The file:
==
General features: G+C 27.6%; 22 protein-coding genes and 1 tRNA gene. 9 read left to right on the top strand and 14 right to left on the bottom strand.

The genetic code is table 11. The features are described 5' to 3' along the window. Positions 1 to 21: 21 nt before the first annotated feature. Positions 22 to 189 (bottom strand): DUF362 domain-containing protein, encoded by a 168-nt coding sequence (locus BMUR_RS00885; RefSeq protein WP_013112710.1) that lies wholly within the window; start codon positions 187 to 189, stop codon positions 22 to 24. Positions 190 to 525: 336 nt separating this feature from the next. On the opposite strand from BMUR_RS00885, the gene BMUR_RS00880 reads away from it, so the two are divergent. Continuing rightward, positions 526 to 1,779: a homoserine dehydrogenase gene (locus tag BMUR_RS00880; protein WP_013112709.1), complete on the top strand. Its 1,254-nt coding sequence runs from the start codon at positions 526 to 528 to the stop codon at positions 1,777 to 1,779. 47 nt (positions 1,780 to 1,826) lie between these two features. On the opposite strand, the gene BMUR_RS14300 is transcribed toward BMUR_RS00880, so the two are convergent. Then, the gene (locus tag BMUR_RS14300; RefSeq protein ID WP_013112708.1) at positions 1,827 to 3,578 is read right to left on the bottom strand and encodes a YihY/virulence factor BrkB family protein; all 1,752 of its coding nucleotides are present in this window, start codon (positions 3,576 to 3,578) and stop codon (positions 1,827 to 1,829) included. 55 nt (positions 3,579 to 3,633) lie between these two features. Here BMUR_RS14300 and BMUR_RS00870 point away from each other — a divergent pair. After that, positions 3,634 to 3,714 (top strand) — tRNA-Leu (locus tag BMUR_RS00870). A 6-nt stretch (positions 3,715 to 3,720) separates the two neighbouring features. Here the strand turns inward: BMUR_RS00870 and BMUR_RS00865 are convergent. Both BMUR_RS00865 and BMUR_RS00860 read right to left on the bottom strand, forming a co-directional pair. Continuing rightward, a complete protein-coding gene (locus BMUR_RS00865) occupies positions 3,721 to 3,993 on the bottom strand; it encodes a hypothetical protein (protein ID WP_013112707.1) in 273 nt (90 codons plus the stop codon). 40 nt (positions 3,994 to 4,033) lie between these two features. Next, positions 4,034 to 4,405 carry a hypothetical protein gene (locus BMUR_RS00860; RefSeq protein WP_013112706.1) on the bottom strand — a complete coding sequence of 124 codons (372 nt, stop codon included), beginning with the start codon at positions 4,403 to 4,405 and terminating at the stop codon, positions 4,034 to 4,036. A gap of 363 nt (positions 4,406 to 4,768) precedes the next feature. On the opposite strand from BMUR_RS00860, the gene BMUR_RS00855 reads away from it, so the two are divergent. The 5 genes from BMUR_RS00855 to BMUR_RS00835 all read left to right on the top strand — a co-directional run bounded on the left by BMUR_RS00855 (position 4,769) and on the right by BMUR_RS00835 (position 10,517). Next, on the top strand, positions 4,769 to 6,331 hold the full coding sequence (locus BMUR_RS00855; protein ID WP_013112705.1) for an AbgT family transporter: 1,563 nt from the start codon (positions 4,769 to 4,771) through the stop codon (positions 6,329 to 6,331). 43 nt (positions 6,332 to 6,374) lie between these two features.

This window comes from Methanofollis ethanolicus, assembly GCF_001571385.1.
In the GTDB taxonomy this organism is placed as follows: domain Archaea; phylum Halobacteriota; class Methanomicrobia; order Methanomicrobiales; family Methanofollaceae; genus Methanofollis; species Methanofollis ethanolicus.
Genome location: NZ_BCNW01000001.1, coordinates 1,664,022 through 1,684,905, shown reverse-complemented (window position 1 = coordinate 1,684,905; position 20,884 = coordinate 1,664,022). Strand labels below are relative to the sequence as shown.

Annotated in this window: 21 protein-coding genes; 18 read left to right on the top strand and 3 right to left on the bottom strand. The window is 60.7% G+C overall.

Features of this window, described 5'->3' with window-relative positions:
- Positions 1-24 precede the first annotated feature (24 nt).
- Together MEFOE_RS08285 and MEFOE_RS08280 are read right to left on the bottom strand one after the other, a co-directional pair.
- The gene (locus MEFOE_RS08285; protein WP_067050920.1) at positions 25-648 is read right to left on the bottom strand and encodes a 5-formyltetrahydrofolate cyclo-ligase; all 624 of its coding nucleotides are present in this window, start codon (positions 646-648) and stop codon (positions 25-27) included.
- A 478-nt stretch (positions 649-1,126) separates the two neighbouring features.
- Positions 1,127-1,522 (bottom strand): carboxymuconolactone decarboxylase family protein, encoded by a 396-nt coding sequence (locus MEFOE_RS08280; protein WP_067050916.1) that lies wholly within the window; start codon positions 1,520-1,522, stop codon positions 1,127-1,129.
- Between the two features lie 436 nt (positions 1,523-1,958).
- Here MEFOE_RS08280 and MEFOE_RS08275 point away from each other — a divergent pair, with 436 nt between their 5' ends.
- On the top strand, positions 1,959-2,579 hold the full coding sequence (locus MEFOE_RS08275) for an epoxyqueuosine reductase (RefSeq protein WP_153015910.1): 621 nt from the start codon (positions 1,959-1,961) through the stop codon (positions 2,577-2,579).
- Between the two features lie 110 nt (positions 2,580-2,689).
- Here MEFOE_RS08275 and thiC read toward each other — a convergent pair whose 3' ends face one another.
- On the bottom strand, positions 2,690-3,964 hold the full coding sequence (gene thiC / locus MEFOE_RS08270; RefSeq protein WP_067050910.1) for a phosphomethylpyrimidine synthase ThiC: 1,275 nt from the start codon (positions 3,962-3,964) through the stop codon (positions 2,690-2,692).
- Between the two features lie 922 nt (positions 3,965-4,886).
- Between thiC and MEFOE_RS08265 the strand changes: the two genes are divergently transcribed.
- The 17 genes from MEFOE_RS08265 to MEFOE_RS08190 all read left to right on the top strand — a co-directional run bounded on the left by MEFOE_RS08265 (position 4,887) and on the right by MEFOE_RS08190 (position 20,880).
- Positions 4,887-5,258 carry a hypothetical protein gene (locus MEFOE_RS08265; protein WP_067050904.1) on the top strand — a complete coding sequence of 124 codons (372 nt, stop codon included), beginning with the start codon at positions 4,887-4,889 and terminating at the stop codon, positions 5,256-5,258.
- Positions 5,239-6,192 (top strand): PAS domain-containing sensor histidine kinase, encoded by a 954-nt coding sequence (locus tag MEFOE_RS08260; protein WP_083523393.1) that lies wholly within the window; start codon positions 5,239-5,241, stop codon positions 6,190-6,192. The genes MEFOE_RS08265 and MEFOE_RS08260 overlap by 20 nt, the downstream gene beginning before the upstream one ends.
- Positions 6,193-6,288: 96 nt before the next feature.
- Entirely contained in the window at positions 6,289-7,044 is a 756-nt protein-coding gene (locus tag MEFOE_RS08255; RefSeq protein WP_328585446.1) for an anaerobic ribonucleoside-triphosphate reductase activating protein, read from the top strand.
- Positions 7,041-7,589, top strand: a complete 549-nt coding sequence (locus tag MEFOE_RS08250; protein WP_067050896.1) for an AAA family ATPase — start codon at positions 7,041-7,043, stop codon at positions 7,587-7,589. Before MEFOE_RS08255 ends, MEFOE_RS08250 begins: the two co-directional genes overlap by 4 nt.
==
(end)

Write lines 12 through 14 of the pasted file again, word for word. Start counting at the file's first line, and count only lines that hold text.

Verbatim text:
- Positions 1,127-1,522 (bottom strand): carboxymuconolactone decarboxylase family protein, encoded by a 396-nt coding sequence (locus MEFOE_RS08280; protein WP_067050916.1) that lies wholly within the window; start codon positions 1,520-1,522, stop codon positions 1,127-1,129.
- Between the two features lie 436 nt (positions 1,523-1,958).
- Here MEFOE_RS08280 and MEFOE_RS08275 point away from each other — a divergent pair, with 436 nt between their 5' ends.